The Delaware Geologic Information Resource (DGIR) is an online data display tool and map viewer for a variety of geologic and hydrologic information released by the Delaware Geological Survey. It was designed to deliver the most commonly available and requested geologic and hydrologic information that is appropriate for use in hydrologic studies, required by regulation and ordinance, and to support state resource management decisions. Such datasets include surficial and bedrock geologic maps, water table and aquifer grids, well locations, hydrographs, geophysical and lithologic logs, and more. The intent of developing a web-technology enabled system is to provide a more powerful, intuitive, and comprehensive toolset for locating, quickly viewing, and downloading the desired information in an efficient, extensible, and familiar manner. DGIR was initially created under a grant from Delaware Department of Natural Resources and Environmental Control (DNREC), Water Supply Section. (Read here for a brief description on the initial project.)
The intended audience for DGIR is the Delaware professional community. This includes not only Piedmont and Coastal Plain geologists and academic researchers, but also hydrologists, engineers, and state and local officials who need raw data and interpretive information on Delaware’s water resources for planning or permitting purposes, and many others who have a strong need for geoscience information. Many of the data and nomenclature displayed on DGIR are technical in nature, and require training and experience for interpretation and application. In most cases, it is highly recommended (and possibly necessary) for users of DGIR to reference DGS publications to understand the data collection techniques, processing methods, interpretations, and limitations of the digital data.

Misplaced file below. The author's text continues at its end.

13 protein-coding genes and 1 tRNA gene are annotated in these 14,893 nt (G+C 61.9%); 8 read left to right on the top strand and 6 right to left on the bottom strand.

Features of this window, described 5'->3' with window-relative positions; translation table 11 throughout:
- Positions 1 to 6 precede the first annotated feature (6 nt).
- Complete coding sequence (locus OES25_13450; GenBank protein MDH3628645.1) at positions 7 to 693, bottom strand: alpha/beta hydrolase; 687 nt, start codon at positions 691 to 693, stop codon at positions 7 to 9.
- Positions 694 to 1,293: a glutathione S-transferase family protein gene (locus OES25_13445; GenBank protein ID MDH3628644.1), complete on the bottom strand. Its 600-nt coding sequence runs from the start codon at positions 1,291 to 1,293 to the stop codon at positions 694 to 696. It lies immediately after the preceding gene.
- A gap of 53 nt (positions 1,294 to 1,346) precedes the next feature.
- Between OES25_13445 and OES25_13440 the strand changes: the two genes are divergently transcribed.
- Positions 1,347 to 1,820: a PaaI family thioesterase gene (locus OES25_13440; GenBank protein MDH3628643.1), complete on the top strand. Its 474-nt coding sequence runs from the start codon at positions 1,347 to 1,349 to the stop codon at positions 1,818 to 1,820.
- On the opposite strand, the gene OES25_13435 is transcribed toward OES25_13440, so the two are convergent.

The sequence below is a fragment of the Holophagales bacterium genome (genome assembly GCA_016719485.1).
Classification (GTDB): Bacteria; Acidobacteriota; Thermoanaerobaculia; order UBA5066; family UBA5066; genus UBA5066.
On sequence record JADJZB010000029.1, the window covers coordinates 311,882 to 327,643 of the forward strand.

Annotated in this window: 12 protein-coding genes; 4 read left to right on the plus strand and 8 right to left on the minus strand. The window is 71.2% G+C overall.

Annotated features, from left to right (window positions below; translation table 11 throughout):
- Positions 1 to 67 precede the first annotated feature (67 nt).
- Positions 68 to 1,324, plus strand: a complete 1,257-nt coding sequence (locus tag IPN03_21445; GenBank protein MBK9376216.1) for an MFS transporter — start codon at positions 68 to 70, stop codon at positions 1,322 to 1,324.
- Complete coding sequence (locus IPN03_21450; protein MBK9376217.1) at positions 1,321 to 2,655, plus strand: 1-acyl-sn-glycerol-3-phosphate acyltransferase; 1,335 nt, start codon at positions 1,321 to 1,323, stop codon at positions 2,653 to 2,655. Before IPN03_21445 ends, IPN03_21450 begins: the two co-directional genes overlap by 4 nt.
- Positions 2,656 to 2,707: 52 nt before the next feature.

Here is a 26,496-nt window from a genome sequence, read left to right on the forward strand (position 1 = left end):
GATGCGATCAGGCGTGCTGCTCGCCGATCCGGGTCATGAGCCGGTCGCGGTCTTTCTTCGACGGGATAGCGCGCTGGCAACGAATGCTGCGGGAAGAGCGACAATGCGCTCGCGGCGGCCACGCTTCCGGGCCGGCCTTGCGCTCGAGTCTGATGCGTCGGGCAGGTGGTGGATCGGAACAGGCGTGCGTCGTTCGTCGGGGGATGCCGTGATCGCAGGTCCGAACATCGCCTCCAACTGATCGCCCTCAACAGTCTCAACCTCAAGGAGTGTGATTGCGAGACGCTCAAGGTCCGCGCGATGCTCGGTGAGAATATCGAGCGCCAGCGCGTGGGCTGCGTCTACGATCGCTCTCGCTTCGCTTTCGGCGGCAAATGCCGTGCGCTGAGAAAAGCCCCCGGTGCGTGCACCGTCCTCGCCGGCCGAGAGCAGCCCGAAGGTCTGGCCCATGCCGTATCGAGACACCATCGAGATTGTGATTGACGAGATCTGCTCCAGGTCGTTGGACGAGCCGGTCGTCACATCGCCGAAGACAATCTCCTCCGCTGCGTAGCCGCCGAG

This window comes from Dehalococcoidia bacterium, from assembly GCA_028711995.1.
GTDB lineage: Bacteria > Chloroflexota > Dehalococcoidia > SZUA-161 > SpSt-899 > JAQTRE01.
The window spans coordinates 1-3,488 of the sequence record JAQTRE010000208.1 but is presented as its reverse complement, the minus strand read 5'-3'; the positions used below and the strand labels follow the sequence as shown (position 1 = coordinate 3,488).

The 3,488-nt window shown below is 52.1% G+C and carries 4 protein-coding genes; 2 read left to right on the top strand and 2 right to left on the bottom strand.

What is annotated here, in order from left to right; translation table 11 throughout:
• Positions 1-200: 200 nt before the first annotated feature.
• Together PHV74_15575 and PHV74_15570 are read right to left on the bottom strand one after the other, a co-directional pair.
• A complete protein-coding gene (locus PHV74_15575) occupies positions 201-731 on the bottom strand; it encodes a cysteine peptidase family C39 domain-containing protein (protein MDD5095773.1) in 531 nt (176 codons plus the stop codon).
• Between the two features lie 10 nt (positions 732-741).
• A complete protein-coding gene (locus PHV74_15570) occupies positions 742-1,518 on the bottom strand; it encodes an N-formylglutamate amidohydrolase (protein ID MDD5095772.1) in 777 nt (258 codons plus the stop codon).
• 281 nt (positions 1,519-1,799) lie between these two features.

Data Disclaimer: Most data provided on DGIR has been previously used or referenced in one (or more) DGS publications. Each publication describes the processing steps and the quality control for its associated datasets. (Links to the relevant DGS publications are provided in DGIR where appropriate.) However, a few datasets on DGIR are part of the normal data collection activities at DGS, for example, geophysical logs, lithologic logs, and groundwater levels. These data were collected, stored in a database, and extracted for inclusion in DGIR. Although they represent the best possible information available for that location, they have gone through limited quality control in the development process. Moreover, DGIR is a statewide application, and many of the layers are composites of regional data sets. Thus, digital artifacts or incongruences may exist along boundaries where similar data collected as disparate data sets have been merged or adjoined. We will endeavor to rectify errors as they are identified by continuing review and active use. Metadata can be found in DGIR for each layer by right-clicking the layer name and selecting “More information.” Errors or inconsistencies in the data should be reported to DGS as possible.
Website Disclaimer: The DGIR website is being launched as a “beta” application. This means that we are actively refining the site, associated data sets, as well as addressing technical glitches as they arise. It also means that DGS would like to test the site and collect information from outside users to better understand how people use the site. If you find the website is not behaving as expected or would like to provide feedback on the site, please contact us via our website (www.dgs.udel.edu) or email (email@example.com). Note that the DGIR User Guide may provide answers to many of your questions.